The frogs, which smell like rotten fish in some cases, produce the greatest known variety of anti-bacterial substances, the American Chemical Society reported Wednesday.
Research published in the ACS Journal of Proteome Research said frogs live in warm, wet places where bacteria thrive and have adapted skin that secretes chemicals, known as peptides, to protect themselves from infections.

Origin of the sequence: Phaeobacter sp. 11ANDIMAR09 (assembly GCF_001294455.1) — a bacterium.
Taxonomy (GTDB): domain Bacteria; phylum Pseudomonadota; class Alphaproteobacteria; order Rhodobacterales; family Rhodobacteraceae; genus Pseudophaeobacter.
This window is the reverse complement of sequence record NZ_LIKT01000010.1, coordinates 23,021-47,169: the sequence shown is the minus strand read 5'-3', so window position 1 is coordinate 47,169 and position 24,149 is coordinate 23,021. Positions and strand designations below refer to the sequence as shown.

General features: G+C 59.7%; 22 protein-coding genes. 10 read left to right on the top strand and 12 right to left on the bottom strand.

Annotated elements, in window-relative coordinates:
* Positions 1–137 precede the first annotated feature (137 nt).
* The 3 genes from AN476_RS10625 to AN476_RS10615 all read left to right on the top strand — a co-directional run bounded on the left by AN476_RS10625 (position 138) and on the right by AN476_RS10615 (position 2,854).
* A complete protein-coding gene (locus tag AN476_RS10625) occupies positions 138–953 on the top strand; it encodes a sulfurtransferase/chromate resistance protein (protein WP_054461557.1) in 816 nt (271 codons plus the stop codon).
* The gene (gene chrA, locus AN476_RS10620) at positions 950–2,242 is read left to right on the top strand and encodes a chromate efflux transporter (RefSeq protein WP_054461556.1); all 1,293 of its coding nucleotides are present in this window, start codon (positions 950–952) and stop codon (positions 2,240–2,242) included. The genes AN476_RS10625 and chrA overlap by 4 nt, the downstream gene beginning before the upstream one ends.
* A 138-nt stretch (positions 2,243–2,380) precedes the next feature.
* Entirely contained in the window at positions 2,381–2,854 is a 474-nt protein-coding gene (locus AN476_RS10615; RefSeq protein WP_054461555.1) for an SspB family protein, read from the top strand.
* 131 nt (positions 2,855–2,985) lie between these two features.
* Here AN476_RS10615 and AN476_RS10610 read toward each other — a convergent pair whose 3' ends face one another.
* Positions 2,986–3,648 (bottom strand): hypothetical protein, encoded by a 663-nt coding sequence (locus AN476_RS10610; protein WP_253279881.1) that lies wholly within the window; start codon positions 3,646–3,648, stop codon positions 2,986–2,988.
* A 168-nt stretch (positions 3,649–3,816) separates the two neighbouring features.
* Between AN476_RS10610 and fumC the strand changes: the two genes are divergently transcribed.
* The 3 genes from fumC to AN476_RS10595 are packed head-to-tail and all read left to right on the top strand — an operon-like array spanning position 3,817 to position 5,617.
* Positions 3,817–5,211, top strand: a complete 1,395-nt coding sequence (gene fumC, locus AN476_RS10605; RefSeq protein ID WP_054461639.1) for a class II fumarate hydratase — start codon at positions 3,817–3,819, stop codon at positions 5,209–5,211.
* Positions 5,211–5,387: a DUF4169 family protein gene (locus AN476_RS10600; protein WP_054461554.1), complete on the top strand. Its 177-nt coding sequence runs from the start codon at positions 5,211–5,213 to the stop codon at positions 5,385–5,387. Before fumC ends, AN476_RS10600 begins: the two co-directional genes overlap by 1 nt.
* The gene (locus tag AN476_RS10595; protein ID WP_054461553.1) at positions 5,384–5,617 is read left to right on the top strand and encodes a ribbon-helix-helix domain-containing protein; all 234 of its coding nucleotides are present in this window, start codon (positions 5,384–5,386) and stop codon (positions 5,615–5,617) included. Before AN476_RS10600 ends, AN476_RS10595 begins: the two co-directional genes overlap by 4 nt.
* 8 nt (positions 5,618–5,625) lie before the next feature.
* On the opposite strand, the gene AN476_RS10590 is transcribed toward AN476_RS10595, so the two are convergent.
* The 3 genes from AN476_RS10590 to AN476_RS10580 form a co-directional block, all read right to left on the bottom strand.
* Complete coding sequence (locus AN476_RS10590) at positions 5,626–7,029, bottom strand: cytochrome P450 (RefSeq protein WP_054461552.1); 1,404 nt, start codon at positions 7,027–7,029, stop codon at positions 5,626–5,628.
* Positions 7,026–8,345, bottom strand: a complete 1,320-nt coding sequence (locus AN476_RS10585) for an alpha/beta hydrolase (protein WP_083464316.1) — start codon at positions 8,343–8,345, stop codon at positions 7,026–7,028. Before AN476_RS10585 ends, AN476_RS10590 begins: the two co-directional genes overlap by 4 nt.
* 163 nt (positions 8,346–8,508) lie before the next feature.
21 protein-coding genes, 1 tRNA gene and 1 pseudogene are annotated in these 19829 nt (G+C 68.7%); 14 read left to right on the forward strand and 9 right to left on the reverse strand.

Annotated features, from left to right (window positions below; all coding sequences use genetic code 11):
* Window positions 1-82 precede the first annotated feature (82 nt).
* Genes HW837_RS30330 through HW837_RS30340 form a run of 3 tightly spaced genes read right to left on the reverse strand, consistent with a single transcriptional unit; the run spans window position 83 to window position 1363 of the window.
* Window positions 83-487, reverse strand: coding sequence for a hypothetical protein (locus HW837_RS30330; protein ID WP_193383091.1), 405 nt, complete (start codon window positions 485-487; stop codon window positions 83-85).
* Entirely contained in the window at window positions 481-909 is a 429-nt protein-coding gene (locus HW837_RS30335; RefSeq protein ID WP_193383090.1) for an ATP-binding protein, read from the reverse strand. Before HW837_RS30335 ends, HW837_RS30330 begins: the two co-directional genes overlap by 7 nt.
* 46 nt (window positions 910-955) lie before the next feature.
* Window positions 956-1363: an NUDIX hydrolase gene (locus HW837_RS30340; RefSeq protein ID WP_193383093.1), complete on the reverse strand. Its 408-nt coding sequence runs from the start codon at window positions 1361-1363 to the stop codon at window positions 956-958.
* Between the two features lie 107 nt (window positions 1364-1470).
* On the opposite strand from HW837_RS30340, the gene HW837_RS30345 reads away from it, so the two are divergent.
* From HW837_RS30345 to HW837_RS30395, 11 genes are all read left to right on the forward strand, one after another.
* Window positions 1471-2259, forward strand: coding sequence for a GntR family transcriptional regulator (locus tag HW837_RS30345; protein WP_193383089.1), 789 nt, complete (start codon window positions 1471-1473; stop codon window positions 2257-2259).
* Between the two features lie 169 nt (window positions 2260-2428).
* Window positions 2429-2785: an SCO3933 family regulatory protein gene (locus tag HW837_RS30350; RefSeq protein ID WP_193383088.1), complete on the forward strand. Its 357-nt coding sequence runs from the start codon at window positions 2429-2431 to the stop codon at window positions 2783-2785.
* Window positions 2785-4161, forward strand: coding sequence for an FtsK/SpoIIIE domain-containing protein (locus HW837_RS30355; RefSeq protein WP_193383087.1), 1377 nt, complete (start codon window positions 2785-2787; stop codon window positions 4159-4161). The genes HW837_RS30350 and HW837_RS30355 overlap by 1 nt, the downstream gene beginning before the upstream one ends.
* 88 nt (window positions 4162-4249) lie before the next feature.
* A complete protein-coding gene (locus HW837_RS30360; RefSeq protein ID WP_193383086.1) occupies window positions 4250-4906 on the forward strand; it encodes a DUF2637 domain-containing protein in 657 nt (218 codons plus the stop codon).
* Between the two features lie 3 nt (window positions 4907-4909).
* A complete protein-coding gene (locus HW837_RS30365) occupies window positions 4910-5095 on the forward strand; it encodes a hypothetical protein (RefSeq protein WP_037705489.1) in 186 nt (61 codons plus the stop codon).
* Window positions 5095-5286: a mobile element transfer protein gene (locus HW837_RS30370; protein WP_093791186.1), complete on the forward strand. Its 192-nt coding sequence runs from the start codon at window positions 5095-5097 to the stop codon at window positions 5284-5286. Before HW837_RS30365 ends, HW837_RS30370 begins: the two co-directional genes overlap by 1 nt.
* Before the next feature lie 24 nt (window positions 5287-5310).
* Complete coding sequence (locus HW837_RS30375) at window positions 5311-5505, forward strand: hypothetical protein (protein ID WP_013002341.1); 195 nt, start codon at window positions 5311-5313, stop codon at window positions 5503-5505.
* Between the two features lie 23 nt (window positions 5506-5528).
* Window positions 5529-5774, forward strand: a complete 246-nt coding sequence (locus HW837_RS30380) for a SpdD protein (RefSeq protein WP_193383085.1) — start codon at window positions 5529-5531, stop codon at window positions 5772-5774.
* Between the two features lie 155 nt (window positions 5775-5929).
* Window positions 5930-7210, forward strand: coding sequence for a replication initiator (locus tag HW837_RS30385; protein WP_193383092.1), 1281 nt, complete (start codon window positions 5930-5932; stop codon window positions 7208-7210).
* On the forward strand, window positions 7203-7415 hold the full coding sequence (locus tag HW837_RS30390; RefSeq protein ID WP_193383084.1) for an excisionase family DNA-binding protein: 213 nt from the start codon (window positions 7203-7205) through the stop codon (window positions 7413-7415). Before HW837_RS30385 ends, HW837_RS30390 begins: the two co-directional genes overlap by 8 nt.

A team led by Yun Zhang in China identified more than 700 anti-microbial peptides from nine species of odorous frogs. The researchers said some of the AMPs kill bacteria directly and activate the immune system to assist in the battle, ACS said.
The research was supported by funding from the National Basic Research Program of China and The National Natural Science Foundation of China.
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